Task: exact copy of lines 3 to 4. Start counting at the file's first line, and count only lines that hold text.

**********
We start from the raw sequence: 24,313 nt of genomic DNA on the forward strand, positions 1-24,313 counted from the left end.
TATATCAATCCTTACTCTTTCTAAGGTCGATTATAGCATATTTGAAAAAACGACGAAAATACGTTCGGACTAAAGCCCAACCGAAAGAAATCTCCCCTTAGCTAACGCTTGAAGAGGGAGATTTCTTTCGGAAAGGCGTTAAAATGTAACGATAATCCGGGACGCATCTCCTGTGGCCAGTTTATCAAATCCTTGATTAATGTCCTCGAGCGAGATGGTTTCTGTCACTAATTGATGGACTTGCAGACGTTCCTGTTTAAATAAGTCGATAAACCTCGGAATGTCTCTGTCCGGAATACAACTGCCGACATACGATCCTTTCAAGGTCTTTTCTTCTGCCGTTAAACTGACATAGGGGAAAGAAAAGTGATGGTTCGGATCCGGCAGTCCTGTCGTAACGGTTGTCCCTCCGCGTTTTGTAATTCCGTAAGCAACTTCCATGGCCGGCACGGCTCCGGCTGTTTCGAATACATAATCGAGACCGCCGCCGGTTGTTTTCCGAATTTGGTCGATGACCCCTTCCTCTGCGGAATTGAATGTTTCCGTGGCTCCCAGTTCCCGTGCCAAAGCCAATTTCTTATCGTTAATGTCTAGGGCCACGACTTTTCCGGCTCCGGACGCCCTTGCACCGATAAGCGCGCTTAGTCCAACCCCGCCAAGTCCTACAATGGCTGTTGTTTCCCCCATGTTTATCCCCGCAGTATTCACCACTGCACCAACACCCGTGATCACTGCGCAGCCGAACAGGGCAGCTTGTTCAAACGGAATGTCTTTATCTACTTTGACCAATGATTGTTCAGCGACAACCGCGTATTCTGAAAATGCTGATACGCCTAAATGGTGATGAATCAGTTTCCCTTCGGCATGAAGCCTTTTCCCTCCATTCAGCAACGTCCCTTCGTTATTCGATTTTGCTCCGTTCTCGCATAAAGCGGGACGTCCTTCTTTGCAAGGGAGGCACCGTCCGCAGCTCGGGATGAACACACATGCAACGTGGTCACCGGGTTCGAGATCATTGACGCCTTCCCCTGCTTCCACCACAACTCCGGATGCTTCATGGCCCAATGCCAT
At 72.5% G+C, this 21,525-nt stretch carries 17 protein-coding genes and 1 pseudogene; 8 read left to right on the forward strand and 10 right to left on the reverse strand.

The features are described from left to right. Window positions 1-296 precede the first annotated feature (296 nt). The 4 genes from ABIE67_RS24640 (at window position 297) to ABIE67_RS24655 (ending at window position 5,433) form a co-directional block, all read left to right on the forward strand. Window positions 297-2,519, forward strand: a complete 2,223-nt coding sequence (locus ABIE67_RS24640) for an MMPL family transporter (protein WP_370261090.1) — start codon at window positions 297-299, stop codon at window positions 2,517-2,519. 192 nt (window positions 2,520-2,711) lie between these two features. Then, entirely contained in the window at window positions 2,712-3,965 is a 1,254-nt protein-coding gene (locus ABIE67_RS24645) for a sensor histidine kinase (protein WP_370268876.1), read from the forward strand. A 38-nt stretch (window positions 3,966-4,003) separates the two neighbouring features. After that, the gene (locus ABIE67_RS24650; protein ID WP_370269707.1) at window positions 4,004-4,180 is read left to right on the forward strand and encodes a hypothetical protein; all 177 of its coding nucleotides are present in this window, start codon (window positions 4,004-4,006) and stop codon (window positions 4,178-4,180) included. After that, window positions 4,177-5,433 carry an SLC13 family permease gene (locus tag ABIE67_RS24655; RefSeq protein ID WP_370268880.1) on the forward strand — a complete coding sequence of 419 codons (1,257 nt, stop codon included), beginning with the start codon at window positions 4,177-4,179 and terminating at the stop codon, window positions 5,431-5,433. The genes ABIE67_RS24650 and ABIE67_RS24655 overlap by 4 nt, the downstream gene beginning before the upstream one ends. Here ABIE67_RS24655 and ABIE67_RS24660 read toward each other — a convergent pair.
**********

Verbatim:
At 72.5% G+C, this 21,525-nt stretch carries 17 protein-coding genes and 1 pseudogene; 8 read left to right on the forward strand and 10 right to left on the reverse strand.

The features are described from left to right. Window positions 1-296 precede the first annotated feature (296 nt). The 4 genes from ABIE67_RS24640 (at window position 297) to ABIE67_RS24655 (ending at window position 5,433) form a co-directional block, all read left to right on the forward strand. Window positions 297-2,519, forward strand: a complete 2,223-nt coding sequence (locus ABIE67_RS24640) for an MMPL family transporter (protein WP_370261090.1) — start codon at window positions 297-299, stop codon at window positions 2,517-2,519. 192 nt (window positions 2,520-2,711) lie between these two features. Then, entirely contained in the window at window positions 2,712-3,965 is a 1,254-nt protein-coding gene (locus ABIE67_RS24645) for a sensor histidine kinase (protein WP_370268876.1), read from the forward strand. A 38-nt stretch (window positions 3,966-4,003) separates the two neighbouring features. After that, the gene (locus ABIE67_RS24650; protein ID WP_370269707.1) at window positions 4,004-4,180 is read left to right on the forward strand and encodes a hypothetical protein; all 177 of its coding nucleotides are present in this window, start codon (window positions 4,004-4,006) and stop codon (window positions 4,178-4,180) included. After that, window positions 4,177-5,433 carry an SLC13 family permease gene (locus tag ABIE67_RS24655; RefSeq protein ID WP_370268880.1) on the forward strand — a complete coding sequence of 419 codons (1,257 nt, stop codon included), beginning with the start codon at window positions 4,177-4,179 and terminating at the stop codon, window positions 5,431-5,433. The genes ABIE67_RS24650 and ABIE67_RS24655 overlap by 4 nt, the downstream gene beginning before the upstream one ends. Here ABIE67_RS24655 and ABIE67_RS24660 read toward each other — a convergent pair.